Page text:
Getting tarnish off a fine silver chain?

<p>D's beautiful heart necklace has become very, very tarnished. We were able to remove the heart and polish it nicely with some silver cleaner, but the chain it was on has fine links, and I don't think it would take vigorous rubbing. I'm also afraid that some of the goop might get stuck in the links. There seem to be a lot of different suggestions out on the net ..."Do use Tarnx" "Whatever you do, don't use Tarnx" "use toothpaste" (though I can't see that it would behave much better than silver polish paste in terms of getting stuck.) "Use baking soda and aluminum foil with boiling water" "Don't let your sterling silver get near aluminum."</p>

<p>Any suggestions?</p>

<p>(The chain is .925 sterling.)</p>

<p>I use Goddinger's Silver dip, probably the same or similar to Tarn X. I just give it a quick dip then wash well in warm water and dish soap with an old tooth brush, dry with a soft cloth. If I were to use silver polish I would use with a soft tooth brush, then clean up the same as above. There is a trick with aluminum and baking soda, but I have never found it to work well.</p>

<p>Try a jeweler's cloth that you can get from a high end jeweler. I've also used toothpaste. Little Jewel.</p>

<p>I don't normally pitch products...but do you know anyone who sells Silpada Jewelry? They sell a terrific silver polishing cloth for all of $6. I got one for DD for her Christmas stocking a couple of years ago (and one for myself too). You just wipe the chain with the cloth and it sparkles. Well worth the cost. Personally, I would NOT soak a chain, or use silver dip...but that is a personal preference based on the ease of use of the polishing cloth.</p>

<p>Get a silver polishing cloth (dry) made by Haggerty or Goddard. Bed and Bath sells them, under $10. I bought one and cut it up into 3 parts, one each for my Ds and me. I use it for all of my silver jewelry. I find that the wet polish gets into grooves and never really comes out entirely. This product works beautifully, no muss or fuss. And the easier it is, the more you will do it.</p>

<p>I have a metal plate thing that removes tarnish from silver. You put it in the bottom of a receptacle, and add washing soda and very hot water to dissolve. Then dump the silver in. The tarnish is attracted to the plate and the silver is clean without any rubbing. It works well as long as the tarnish has not evolved into those black patches that have to be rubbed off.</p>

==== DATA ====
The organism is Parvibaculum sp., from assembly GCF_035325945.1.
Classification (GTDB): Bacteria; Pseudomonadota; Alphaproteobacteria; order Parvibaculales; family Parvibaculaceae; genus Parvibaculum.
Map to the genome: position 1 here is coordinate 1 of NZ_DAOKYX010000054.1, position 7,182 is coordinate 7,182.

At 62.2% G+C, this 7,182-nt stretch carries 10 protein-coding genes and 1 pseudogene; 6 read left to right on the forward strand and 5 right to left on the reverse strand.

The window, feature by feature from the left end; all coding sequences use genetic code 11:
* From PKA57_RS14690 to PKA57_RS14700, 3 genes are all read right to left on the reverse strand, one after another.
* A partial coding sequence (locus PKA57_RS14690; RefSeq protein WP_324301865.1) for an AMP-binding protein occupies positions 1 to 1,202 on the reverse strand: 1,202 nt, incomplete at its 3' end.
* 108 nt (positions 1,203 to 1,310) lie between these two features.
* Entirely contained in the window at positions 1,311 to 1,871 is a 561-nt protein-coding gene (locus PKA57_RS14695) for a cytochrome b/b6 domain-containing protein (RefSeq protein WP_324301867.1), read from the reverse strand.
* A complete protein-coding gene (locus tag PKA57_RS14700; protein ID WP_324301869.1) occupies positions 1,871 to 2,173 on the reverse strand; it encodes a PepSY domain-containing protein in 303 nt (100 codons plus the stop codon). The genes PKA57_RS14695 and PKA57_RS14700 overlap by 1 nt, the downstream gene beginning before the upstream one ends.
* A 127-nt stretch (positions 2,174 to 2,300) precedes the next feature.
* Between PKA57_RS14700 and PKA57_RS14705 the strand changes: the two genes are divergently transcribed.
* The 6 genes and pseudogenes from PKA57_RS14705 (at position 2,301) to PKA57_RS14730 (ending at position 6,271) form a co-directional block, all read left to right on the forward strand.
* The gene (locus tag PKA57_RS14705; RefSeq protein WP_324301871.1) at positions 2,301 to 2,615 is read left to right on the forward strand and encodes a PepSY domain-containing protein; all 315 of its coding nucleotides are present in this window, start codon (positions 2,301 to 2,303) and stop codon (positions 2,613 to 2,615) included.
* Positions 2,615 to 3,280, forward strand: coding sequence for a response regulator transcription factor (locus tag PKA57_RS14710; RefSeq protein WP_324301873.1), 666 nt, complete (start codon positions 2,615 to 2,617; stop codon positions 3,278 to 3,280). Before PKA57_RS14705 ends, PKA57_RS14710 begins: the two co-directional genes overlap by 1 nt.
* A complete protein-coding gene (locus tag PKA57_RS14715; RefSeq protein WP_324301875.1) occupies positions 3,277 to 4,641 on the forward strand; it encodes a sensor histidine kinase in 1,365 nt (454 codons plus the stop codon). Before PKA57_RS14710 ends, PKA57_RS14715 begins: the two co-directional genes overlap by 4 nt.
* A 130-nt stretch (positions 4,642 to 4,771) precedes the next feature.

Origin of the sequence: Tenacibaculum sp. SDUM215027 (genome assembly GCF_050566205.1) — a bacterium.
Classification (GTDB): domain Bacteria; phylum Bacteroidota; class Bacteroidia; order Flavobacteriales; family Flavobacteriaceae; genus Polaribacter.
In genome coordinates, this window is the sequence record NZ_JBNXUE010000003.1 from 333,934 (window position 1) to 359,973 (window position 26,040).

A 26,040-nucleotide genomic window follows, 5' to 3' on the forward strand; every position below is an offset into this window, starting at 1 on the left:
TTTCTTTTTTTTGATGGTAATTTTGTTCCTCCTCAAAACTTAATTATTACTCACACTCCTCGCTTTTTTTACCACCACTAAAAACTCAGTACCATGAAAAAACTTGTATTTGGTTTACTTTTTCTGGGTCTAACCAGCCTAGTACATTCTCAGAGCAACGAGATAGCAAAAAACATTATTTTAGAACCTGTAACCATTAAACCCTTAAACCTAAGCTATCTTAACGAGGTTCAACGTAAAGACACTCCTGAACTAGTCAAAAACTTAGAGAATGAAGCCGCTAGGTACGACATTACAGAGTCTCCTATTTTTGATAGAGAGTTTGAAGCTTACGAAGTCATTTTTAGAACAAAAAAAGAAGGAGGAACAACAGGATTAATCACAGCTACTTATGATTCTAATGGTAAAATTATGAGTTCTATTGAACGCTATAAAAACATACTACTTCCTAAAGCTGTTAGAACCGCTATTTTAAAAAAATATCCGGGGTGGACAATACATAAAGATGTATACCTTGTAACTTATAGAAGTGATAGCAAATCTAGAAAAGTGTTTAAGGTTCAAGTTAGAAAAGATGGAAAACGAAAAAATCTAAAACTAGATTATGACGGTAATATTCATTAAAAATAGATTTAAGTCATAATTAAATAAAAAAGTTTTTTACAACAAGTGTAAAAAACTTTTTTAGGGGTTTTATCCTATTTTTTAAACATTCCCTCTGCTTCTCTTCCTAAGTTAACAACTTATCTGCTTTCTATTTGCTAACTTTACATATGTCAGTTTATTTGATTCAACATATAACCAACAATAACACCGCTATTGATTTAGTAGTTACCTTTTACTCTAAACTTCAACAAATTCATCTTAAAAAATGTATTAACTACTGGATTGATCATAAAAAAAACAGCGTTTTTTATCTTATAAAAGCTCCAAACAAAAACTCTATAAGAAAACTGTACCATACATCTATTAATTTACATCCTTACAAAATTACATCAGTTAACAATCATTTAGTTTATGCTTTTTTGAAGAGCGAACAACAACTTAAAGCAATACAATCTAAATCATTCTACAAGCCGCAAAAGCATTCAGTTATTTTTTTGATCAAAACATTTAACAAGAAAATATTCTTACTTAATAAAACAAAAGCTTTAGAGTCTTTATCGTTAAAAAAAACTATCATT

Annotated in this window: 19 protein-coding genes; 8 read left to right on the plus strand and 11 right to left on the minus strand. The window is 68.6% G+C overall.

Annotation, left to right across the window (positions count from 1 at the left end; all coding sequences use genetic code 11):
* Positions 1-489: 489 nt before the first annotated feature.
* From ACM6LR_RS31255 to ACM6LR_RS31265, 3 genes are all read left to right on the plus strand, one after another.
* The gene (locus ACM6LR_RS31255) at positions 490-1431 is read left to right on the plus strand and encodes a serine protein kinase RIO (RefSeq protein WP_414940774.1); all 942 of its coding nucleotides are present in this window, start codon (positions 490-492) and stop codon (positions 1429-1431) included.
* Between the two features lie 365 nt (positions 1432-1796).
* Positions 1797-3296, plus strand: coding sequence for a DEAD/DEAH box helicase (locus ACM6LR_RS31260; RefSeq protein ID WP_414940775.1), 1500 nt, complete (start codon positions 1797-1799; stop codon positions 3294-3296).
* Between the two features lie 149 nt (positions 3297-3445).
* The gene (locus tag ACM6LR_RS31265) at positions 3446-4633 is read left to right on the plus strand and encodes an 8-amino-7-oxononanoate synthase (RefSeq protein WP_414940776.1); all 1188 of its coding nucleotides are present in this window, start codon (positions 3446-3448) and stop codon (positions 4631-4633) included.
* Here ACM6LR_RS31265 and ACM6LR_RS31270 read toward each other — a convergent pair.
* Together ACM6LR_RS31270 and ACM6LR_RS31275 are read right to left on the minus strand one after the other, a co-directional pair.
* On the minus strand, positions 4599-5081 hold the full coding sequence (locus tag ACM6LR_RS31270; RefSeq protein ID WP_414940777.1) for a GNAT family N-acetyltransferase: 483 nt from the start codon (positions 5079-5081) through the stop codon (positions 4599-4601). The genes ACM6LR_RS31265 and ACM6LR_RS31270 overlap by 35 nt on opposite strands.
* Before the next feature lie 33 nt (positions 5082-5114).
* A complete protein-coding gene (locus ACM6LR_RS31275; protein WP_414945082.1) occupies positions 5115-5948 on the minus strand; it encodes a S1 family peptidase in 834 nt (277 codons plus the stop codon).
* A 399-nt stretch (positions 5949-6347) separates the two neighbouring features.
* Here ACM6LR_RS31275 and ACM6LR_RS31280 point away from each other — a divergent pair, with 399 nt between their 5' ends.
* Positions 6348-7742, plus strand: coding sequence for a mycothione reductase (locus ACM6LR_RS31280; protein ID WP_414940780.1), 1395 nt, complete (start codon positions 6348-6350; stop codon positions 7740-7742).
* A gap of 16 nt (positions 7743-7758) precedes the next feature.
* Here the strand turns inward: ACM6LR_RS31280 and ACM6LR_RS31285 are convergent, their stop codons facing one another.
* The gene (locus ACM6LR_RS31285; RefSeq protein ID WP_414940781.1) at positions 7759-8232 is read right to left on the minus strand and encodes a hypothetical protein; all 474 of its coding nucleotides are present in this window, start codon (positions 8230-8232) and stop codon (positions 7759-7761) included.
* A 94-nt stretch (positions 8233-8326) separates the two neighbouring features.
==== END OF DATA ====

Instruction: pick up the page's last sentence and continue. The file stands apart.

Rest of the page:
<p>I use a little toothpaste between my fingertips to polish silver. It rinses right off and it smells good, and it's handy, and it works.</p>

<p>I also like the cloths, I have regular ones and some with jewelers rouge embedded in the cloth.</p>

<p>I find it works well for light tarnish, but heavier tarnish may need a bit more work. I also find the ultrasonic jewelry cleaners can work well on tarnish</p>

<p>
[quote]
I have a metal plate thing that removes tarnish from silver. You put it in the bottom of a receptacle, and add washing soda and very hot water to dissolve.

[/quote]
. You can simulate the metal plate thing by putting tin foil in a pyrex pan and then dissolving the washing soda (borax). Works like magic.</p>

<p>I use the Haggerty products. For groves in my silver or my jewelry I use a soft toothbrush and I don't scrub...toothpaste works also, but if you are concerned about the grit then I wouldn't. I actually make sure the drain is down on the sink and after I've gotten the silver polish on I run it under warm water and then dry, dry, dry. I've never had a problem with the silver polish "sticking" in small areas.</p>

<p>Forget about rubbing the silver, with various gooks or cloths. If it's a light layer, there's a much easier way that several posters have already described:</p>

<p>Take warm water (it doesn't have to be boiling or hotter than you can stand) and mix in some washing soda (sodium carbonate)</p>

<p>Note it is washing soda, and not baking soda (sodium bicarbonate) a related but different household chemical. Confusingly Arm & Hammer sells both in the same yellowish box, but you want the washing soda.</p>

<p>Dip the silver into washing soda water along with plenty of aluminum foil. They sell aluminum pans and such for this purpose but plenty of regular old aluminum foil will do. Make sure the aluminum touches the silver.</p>

<p>What happens is an electrolytic reaction where the solid aluminum foil reacts with silver sulfide (the tarnish) to make aluminum hydroxide and solid silver. </p>

<p>The sulfur is released into the air and if there's enough tarnish, you can smell it (get some ventilation going). You can also tell it's working because the aluminum foil will start dissolving.</p>

<p>Ideally, this will take much of the tarnish off without struggling with rubbing, gook, or cloths. If it is very tarnished or an expensive piece, it may be worth a professional jeweler removing the tarnish.</p>